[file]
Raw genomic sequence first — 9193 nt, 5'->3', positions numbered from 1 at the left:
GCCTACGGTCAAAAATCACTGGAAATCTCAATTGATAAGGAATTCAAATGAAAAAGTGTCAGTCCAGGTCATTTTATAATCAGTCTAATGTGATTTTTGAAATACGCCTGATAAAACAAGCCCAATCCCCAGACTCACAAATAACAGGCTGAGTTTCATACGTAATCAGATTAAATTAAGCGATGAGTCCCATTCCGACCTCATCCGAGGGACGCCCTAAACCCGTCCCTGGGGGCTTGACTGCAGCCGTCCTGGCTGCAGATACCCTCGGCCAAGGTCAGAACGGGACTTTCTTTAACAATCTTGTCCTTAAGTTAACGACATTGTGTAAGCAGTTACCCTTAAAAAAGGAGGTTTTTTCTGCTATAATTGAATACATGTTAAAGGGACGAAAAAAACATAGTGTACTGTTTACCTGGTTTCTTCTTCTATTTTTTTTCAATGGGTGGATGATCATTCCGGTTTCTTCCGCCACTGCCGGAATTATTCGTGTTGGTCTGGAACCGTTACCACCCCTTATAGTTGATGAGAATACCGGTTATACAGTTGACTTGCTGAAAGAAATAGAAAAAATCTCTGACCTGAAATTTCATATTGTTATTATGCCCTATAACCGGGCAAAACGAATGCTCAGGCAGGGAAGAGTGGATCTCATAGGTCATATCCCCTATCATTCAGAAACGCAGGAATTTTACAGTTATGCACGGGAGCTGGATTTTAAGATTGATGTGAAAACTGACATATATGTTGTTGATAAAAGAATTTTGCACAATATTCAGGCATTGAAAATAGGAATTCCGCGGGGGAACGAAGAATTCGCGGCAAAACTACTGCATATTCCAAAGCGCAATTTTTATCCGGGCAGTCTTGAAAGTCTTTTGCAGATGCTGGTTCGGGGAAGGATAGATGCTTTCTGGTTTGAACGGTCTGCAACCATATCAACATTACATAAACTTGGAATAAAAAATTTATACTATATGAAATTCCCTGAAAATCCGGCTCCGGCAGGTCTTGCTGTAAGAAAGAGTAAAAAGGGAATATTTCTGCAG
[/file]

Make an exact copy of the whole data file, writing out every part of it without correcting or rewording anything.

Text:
Raw genomic sequence first — 9193 nt, 5'->3', positions numbered from 1 at the left:
GCCTACGGTCAAAAATCACTGGAAATCTCAATTGATAAGGAATTCAAATGAAAAAGTGTCAGTCCAGGTCATTTTATAATCAGTCTAATGTGATTTTTGAAATACGCCTGATAAAACAAGCCCAATCCCCAGACTCACAAATAACAGGCTGAGTTTCATACGTAATCAGATTAAATTAAGCGATGAGTCCCATTCCGACCTCATCCGAGGGACGCCCTAAACCCGTCCCTGGGGGCTTGACTGCAGCCGTCCTGGCTGCAGATACCCTCGGCCAAGGTCAGAACGGGACTTTCTTTAACAATCTTGTCCTTAAGTTAACGACATTGTGTAAGCAGTTACCCTTAAAAAAGGAGGTTTTTTCTGCTATAATTGAATACATGTTAAAGGGACGAAAAAAACATAGTGTACTGTTTACCTGGTTTCTTCTTCTATTTTTTTTCAATGGGTGGATGATCATTCCGGTTTCTTCCGCCACTGCCGGAATTATTCGTGTTGGTCTGGAACCGTTACCACCCCTTATAGTTGATGAGAATACCGGTTATACAGTTGACTTGCTGAAAGAAATAGAAAAAATCTCTGACCTGAAATTTCATATTGTTATTATGCCCTATAACCGGGCAAAACGAATGCTCAGGCAGGGAAGAGTGGATCTCATAGGTCATATCCCCTATCATTCAGAAACGCAGGAATTTTACAGTTATGCACGGGAGCTGGATTTTAAGATTGATGTGAAAACTGACATATATGTTGTTGATAAAAGAATTTTGCACAATATTCAGGCATTGAAAATAGGAATTCCGCGGGGGAACGAAGAATTCGCGGCAAAACTACTGCATATTCCAAAGCGCAATTTTTATCCGGGCAGTCTTGAAAGTCTTTTGCAGATGCTGGTTCGGGGAAGGATAGATGCTTTCTGGTTTGAACGGTCTGCAACCATATCAACATTACATAAACTTGGAATAAAAAATTTATACTATATGAAATTCCCTGAAAATCCGGCTCCGGCAGGTCTTGCTGTAAGAAAGAGTAAAAAGGGAATATTTCTGCAG